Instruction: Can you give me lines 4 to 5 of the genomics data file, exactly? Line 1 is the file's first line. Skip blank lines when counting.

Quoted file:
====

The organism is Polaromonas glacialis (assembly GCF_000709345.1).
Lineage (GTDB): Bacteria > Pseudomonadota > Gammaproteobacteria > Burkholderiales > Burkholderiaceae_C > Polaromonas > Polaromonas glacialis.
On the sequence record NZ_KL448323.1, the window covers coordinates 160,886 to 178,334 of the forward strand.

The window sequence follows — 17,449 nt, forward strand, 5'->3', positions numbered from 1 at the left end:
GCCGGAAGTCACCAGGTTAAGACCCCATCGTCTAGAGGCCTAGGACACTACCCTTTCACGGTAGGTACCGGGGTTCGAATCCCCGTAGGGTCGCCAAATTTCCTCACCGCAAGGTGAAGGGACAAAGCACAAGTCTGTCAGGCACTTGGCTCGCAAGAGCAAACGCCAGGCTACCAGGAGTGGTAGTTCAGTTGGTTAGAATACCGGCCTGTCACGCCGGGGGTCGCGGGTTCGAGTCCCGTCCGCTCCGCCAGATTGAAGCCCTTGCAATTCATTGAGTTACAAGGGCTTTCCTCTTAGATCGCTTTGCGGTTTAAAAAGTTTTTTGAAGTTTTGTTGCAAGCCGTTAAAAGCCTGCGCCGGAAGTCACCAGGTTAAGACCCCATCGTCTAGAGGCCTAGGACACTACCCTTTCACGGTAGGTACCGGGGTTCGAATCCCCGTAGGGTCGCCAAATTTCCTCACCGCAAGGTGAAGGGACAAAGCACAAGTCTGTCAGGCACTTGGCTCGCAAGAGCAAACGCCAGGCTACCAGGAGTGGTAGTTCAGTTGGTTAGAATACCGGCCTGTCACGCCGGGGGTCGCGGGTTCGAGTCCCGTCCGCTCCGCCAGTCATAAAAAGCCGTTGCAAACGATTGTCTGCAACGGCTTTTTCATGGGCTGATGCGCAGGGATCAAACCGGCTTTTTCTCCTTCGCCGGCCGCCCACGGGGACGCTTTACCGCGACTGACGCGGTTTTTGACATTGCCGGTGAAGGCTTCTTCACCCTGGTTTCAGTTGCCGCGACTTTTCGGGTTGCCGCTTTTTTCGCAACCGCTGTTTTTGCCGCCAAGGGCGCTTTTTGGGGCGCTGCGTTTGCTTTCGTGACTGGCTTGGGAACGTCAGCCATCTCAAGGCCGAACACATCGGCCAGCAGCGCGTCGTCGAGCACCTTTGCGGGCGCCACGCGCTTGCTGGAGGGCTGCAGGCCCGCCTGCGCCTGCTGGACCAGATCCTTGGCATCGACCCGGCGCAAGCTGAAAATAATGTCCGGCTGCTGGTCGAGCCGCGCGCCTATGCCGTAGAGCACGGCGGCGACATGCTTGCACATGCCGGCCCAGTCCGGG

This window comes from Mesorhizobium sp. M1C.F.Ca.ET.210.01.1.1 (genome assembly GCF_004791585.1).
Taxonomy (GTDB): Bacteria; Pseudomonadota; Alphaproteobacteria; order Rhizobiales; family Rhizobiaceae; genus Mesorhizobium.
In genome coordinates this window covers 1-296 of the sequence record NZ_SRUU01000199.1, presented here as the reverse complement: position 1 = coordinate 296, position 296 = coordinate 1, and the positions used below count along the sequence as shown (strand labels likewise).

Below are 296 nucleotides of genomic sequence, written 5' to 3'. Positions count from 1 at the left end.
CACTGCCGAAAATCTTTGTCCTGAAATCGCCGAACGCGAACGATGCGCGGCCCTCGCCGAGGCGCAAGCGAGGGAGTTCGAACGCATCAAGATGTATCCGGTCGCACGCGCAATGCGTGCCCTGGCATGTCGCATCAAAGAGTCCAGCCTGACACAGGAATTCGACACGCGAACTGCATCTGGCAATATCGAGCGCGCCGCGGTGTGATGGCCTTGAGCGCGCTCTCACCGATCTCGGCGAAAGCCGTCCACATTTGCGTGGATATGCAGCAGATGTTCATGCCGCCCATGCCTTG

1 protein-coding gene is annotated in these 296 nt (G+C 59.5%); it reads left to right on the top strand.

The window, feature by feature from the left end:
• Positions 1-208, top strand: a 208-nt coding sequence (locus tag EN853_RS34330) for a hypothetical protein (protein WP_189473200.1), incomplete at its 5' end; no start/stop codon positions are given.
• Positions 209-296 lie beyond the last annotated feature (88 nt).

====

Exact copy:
The window sequence follows — 17,449 nt, forward strand, 5'->3', positions numbered from 1 at the left end:
GCCGGAAGTCACCAGGTTAAGACCCCATCGTCTAGAGGCCTAGGACACTACCCTTTCACGGTAGGTACCGGGGTTCGAATCCCCGTAGGGTCGCCAAATTTCCTCACCGCAAGGTGAAGGGACAAAGCACAAGTCTGTCAGGCACTTGGCTCGCAAGAGCAAACGCCAGGCTACCAGGAGTGGTAGTTCAGTTGGTTAGAATACCGGCCTGTCACGCCGGGGGTCGCGGGTTCGAGTCCCGTCCGCTCCGCCAGATTGAAGCCCTTGCAATTCATTGAGTTACAAGGGCTTTCCTCTTAGATCGCTTTGCGGTTTAAAAAGTTTTTTGAAGTTTTGTTGCAAGCCGTTAAAAGCCTGCGCCGGAAGTCACCAGGTTAAGACCCCATCGTCTAGAGGCCTAGGACACTACCCTTTCACGGTAGGTACCGGGGTTCGAATCCCCGTAGGGTCGCCAAATTTCCTCACCGCAAGGTGAAGGGACAAAGCACAAGTCTGTCAGGCACTTGGCTCGCAAGAGCAAACGCCAGGCTACCAGGAGTGGTAGTTCAGTTGGTTAGAATACCGGCCTGTCACGCCGGGGGTCGCGGGTTCGAGTCCCGTCCGCTCCGCCAGTCATAAAAAGCCGTTGCAAACGATTGTCTGCAACGGCTTTTTCATGGGCTGATGCGCAGGGATCAAACCGGCTTTTTCTCCTTCGCCGGCCGCCCACGGGGACGCTTTACCGCGACTGACGCGGTTTTTGACATTGCCGGTGAAGGCTTCTTCACCCTGGTTTCAGTTGCCGCGACTTTTCGGGTTGCCGCTTTTTTCGCAACCGCTGTTTTTGCCGCCAAGGGCGCTTTTTGGGGCGCTGCGTTTGCTTTCGTGACTGGCTTGGGAACGTCAGCCATCTCAAGGCCGAACACATCGGCCAGCAGCGCGTCGTCGAGCACCTTTGCGGGCGCCACGCGCTTGCTGGAGGGCTGCAGGCCCGCCTGCGCCTGCTGGACCAGATCCTTGGCATCGACCCGGCGCAAGCTGAAAATAATGTCCGGCTGCTGGTCGAGCCGCGCGCCTATGCCGTAGAGCACGGCGGCGACATGCTTGCACATGCCGGCCCAGTCCGGG